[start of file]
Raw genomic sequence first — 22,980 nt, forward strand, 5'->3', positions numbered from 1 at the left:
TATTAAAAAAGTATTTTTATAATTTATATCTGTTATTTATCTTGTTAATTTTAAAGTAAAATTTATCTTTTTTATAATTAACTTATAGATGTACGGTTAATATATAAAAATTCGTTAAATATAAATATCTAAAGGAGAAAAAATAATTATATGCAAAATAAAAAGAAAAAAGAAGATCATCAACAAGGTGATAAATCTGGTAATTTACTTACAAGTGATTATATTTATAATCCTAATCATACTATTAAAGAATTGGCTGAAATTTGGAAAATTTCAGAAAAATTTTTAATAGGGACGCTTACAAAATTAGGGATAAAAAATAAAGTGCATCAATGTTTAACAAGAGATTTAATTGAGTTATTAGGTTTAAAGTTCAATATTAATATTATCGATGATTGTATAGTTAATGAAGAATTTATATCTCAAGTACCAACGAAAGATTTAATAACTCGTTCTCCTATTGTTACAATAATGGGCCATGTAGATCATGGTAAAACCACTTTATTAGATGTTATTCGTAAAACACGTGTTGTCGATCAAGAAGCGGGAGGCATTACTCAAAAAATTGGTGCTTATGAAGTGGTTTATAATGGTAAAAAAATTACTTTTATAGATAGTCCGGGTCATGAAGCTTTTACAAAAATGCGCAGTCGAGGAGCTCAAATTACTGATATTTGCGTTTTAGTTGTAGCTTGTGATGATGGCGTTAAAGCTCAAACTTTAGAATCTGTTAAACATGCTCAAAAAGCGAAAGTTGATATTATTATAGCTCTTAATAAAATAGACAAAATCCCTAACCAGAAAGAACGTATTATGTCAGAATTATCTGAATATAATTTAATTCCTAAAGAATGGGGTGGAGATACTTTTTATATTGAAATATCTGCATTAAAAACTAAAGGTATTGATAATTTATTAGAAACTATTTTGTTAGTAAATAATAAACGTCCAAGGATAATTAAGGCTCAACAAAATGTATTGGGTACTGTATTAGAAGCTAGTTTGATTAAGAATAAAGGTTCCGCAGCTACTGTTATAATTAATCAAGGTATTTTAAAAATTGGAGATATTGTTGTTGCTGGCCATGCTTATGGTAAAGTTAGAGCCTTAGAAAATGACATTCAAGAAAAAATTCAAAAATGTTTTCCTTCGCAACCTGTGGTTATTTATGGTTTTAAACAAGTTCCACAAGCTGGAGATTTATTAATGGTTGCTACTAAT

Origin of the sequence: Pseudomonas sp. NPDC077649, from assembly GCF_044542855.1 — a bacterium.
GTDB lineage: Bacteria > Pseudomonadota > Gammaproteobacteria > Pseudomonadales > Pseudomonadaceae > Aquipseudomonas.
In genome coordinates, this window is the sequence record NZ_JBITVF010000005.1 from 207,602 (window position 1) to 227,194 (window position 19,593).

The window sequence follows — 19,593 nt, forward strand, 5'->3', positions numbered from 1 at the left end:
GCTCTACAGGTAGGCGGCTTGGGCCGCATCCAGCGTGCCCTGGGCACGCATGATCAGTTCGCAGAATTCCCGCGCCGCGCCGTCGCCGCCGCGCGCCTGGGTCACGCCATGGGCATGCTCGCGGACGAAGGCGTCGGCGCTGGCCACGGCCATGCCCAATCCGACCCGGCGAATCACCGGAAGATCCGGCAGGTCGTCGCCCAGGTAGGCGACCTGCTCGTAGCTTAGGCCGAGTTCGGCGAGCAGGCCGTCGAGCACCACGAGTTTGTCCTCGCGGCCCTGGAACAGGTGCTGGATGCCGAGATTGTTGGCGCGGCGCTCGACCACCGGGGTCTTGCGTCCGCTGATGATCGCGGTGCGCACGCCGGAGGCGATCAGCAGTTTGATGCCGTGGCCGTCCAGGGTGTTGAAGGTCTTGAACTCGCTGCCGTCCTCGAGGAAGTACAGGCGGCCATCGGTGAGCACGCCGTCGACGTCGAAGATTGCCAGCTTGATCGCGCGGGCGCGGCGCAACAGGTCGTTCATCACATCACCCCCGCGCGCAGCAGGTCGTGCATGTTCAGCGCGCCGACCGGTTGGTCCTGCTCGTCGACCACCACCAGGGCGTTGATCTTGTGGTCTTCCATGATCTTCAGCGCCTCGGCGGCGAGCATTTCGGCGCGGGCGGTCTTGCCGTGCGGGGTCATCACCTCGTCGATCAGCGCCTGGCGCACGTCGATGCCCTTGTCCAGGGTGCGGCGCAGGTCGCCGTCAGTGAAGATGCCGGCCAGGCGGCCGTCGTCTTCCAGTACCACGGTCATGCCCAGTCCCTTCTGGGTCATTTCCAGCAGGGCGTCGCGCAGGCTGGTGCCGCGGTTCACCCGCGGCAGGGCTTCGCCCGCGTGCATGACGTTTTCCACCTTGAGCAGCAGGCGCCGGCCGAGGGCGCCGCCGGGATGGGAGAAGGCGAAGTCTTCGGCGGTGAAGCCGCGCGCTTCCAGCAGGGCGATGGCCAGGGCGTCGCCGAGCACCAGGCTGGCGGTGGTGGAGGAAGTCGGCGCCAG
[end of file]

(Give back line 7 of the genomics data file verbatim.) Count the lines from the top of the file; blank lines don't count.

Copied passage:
GCTCTACAGGTAGGCGGCTTGGGCCGCATCCAGCGTGCCCTGGGCACGCATGATCAGTTCGCAGAATTCCCGCGCCGCGCCGTCGCCGCCGCGCGCCTGGGTCACGCCATGGGCATGCTCGCGGACGAAGGCGTCGGCGCTGGCCACGGCCATGCCCAATCCGACCCGGCGAATCACCGGAAGATCCGGCAGGTCGTCGCCCAGGTAGGCGACCTGCTCGTAGCTTAGGCCGAGTTCGGCGAGCAGGCCGTCGAGCACCACGAGTTTGTCCTCGCGGCCCTGGAACAGGTGCTGGATGCCGAGATTGTTGGCGCGGCGCTCGACCACCGGGGTCTTGCGTCCGCTGATGATCGCGGTGCGCACGCCGGAGGCGATCAGCAGTTTGATGCCGTGGCCGTCCAGGGTGTTGAAGGTCTTGAACTCGCTGCCGTCCTCGAGGAAGTACAGGCGGCCATCGGTGAGCACGCCGTCGACGTCGAAGATTGCCAGCTTGATCGCGCGGGCGCGGCGCAACAGGTCGTTCATCACATCACCCCCGCGCGCAGCAGGTCGTGCATGTTCAGCGCGCCGACCGGTTGGTCCTGCTCGTCGACCACCACCAGGGCGTTGATCTTGTGGTCTTCCATGATCTTCAGCGCCTCGGCGGCGAGCATTTCGGCGCGGGCGGTCTTGCCGTGCGGGGTCATCACCTCGTCGATCAGCGCCTGGCGCACGTCGATGCCCTTGTCCAGGGTGCGGCGCAGGTCGCCGTCAGTGAAGATGCCGGCCAGGCGGCCGTCGTCTTCCAGTACCACGGTCATGCCCAGTCCCTTCTGGGTCATTTCCAGCAGGGCGTCGCGCAGGCTGGTGCCGCGGTTCACCCGCGGCAGGGCTTCGCCCGCGTGCATGACGTTTTCCACCTTGAGCAGCAGGCGCCGGCCGAGGGCGCCGCCGGGATGGGAGAAGGCGAAGTCTTCGGCGGTGAAGCCGCGCGCTTCCAGCAGGGCGATGGCCAGGGCGTCGCCGAGCACCAGGCTGGCGGTGGTGGAGGAAGTCGGCGCCAG